Commentary by Simon Hill, president of the RPS
This photographic project, By Degrees, was the inspiration of Mark Reeves FRPS and brought together the science of geography and the art of photography. Geography and photography have enjoyed a symbiotic relationship from the very beginnings of photography and this project provided such a unique manifestation of that relationship. It was exciting to bring together colleagues from the Royal Geographical Society (RGS) and from the Royal Photographic Society in support of this project and I hope it's the beginning of a long-lasting and mutually-beneficial relationship between these learned societies. And it was a pleasure to serve on the selection panel for the project along with landscape photographers Vanda Ralevska and Joe Cornish and President of the RGS, Nigel Clifford.
Landscape forms the bedrock, the very foundation, of our social and cultural existence. It connects us to our historical past, provides us with a sense of place, and it has shaped almost every aspect of our individual and collective lives over millennia. The peaks and valleys of diverse landscapes have such influence on our well-being and quality of life as they wash, like a river, a sense of spiritual renewal over each of us. There is perhaps little wonder, then, that the landscape has proved such an enduring inspiration for artists and photographers alike.
As humankind sought to move or migrate over the landscape, drawing ever more varied cultural influence from the landscapes through which it passed or in which it settled and had to defend, it became increasingly necessary to be able to map those journeys, to measure and confirm a precise location, and to define the physical boundaries of any ‘owned’ or conquered lands.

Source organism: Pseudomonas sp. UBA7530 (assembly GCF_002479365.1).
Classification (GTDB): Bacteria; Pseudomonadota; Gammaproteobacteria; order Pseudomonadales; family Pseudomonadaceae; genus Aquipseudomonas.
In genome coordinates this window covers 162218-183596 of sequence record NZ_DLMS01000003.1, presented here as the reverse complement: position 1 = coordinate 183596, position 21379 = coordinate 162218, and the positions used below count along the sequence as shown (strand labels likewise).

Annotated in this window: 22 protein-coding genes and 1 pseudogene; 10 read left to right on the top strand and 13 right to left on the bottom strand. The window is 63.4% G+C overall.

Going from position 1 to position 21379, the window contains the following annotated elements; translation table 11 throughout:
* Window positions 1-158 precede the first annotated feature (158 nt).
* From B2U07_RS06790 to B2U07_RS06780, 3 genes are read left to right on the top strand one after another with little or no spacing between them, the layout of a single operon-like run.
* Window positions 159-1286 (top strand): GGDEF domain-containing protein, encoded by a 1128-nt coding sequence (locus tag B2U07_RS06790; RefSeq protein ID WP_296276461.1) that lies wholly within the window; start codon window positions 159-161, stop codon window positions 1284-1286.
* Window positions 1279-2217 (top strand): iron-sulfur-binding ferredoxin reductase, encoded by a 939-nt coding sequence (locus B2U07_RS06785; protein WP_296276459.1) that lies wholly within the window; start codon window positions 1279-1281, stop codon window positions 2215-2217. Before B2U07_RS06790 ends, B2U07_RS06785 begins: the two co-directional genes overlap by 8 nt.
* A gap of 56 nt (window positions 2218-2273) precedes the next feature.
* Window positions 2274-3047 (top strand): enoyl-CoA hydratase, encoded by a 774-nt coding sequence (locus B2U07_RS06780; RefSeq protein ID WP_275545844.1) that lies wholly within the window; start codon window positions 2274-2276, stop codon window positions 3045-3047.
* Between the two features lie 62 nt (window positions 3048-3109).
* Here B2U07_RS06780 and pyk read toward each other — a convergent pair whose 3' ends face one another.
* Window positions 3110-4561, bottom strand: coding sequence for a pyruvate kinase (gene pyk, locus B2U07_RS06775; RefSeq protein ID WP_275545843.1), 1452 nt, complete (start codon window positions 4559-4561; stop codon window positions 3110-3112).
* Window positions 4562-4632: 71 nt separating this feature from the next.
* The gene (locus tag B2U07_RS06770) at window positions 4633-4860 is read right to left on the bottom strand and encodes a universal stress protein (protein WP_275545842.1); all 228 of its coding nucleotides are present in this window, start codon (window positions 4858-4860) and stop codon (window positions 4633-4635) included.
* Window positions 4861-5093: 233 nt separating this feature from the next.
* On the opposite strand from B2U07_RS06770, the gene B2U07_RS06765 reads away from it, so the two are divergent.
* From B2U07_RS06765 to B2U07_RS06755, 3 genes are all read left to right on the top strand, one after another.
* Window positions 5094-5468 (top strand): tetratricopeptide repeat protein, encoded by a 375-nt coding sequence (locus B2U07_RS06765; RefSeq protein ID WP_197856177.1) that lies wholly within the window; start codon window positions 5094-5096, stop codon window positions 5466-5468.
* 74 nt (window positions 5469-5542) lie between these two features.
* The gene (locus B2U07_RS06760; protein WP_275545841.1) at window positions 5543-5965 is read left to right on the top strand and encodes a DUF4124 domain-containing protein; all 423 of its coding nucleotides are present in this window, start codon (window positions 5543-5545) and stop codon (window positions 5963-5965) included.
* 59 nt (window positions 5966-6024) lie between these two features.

In the third century BC, the polymath and founder of the science of geography, Eratosthenes of Cyrene (c276BC-194BCE), was the first to calculate the circumference of the Earth (which he achieved with incredible accuracy) and develop a precise method for calculating the obliquity (axial tilt) of the Earth. Using information from the campaigns of Alexander the Great (356-323BCE), Eratosthenes combined his geodesic measurements with his cartographic skills to draw an improved world map which, for the first time, incorporated parallels and meridians that derive from a knowledge of the Earth as a spherical, rather than a planar, form.
The Eratosthenian Graticule of parallels and meridians forms the basis of the modern Geographic Coordinate System (GCS) which allows us to precisely measure and communicate (albeit independent of height or depth) the coordinates for any position on the surface of the Earth. The coordinates are quoted in terms of latitude north (φ) or south of the Equator, and longitude (λ) east or west of the Prime Meridian that passes through the Royal Observatory at Greenwich, London. Both coordinates are measured ‘by degrees’.
Simon Hill FRGS HonFRPS, RPS President & Chair of Trustees